It is a shame that the select committee didn’t allow time for a more thorough analysis of the departmental report, because it contains some interesting material, upon much of which it would have been useful to hear the committee’s view.  For example, the departmental report notes that “[i]n the Government’s view, the 2004 Act should be repealed because of its discriminatory effect on Māori and it should be replaced with legislation that remedies that discrimination and unequivocally protects existing public rights such as access and use rights.”  I understand how the bill provides for public rights.  That is indeed unequivocal.  But I fail to see how a bill that removes Māori property rights in the foreshore and seabed while allowing other forms of title to continue unaffected is anything but discriminatory.  If the committee, or a majority of its members think that this bill will remove the basic discrimination at the heart of the Foreshore and Seabed Act, then I would like to hear their reasoning.  If they consider that the bill maintains the discrimination between the property rights of Māori and those of other New Zealanders, then this ought to be highlighted in the report as something that is at odds with the purpose of the bill, as it is described in the departmental report.

The departmental report repeats the Government’s preference for a public domain ownership option.  The report notes that the Government considers ownership to be a “blunt (and potentially divisive tool” for recognizing all the rights and interests in the foreshore and seabed.  Ownership, by itself, might not provide for all the rights and interests in the foreshore and seabed.  But whoever said that if the foreshore and seabed was held in Māori ownership that it would not be subject to any mechanisms of regulation that could provide for “the wide range of rights and interests in the foreshore and seabed”? I am sure the members of the select committee could have developed a number of creative ways of combining ownership and regulation to give effect to both public and private rights and interests, as we see in most areas of our law.  Or, at least, it would have been useful to hear whether the select committee was persuaded, by the submissions that it heard, that the majority of Māori would like to swap their ownership of areas of the foreshore and seabed for the prescribed list of rights set out in the bill.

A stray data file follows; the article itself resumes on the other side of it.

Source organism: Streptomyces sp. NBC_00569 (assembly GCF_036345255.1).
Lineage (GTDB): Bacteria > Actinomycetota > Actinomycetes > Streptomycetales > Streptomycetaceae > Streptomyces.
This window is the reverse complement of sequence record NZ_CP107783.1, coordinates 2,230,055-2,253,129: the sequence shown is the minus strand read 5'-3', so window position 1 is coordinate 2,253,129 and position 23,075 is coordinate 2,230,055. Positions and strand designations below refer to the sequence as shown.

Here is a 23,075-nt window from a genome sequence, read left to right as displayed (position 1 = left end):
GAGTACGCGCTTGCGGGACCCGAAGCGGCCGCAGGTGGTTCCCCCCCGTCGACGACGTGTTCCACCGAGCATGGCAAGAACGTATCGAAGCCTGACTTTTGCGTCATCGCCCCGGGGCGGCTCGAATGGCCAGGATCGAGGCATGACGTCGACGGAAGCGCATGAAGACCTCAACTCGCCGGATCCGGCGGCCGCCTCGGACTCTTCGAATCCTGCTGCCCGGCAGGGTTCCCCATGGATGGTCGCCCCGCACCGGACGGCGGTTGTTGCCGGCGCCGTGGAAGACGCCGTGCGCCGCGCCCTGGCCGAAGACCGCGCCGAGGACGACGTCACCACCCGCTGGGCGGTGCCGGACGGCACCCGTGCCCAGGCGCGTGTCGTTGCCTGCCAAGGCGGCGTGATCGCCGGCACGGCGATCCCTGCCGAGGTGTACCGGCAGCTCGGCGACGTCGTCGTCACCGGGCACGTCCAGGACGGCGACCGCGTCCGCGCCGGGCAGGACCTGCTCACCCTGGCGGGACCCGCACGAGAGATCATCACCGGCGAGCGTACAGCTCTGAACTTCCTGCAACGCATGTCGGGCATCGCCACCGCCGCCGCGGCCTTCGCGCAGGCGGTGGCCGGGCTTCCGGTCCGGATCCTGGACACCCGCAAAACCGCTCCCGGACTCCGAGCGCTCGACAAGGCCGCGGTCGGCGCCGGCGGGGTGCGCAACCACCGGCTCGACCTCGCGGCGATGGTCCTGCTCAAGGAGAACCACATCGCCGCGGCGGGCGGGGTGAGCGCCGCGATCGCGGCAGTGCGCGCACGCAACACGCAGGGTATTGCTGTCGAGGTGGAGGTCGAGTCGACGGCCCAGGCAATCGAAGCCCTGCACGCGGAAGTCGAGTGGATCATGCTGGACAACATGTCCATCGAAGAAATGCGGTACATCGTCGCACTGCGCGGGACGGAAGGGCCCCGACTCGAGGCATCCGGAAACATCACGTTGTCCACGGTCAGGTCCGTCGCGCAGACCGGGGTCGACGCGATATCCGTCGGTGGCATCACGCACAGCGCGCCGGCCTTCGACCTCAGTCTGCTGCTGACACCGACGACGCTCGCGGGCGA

Instead of any detailed engagement with these important, and sometimes complex, issues, we have a one-page majority report that addresses the issues raised by over 5,000 submissions in seven sentences, and attaches material from the departmental report without analysis or comment.  Setting aside the content of the bill, the report of the majority members of the select committee is an absolute disgrace.

Sunday, February 6, 2011

Year 171

As I noted around this time last year, Waitangi Day is not only a time to celebrate our nationhood, but ought also to be a time when we reflect on the nature of the relationship set out in the articles of the Treaty of Waitangi and how healthy that relationship is at present.

The 171st year of the life of the Treaty has provided some interesting indicators of the state of the Treaty partnership.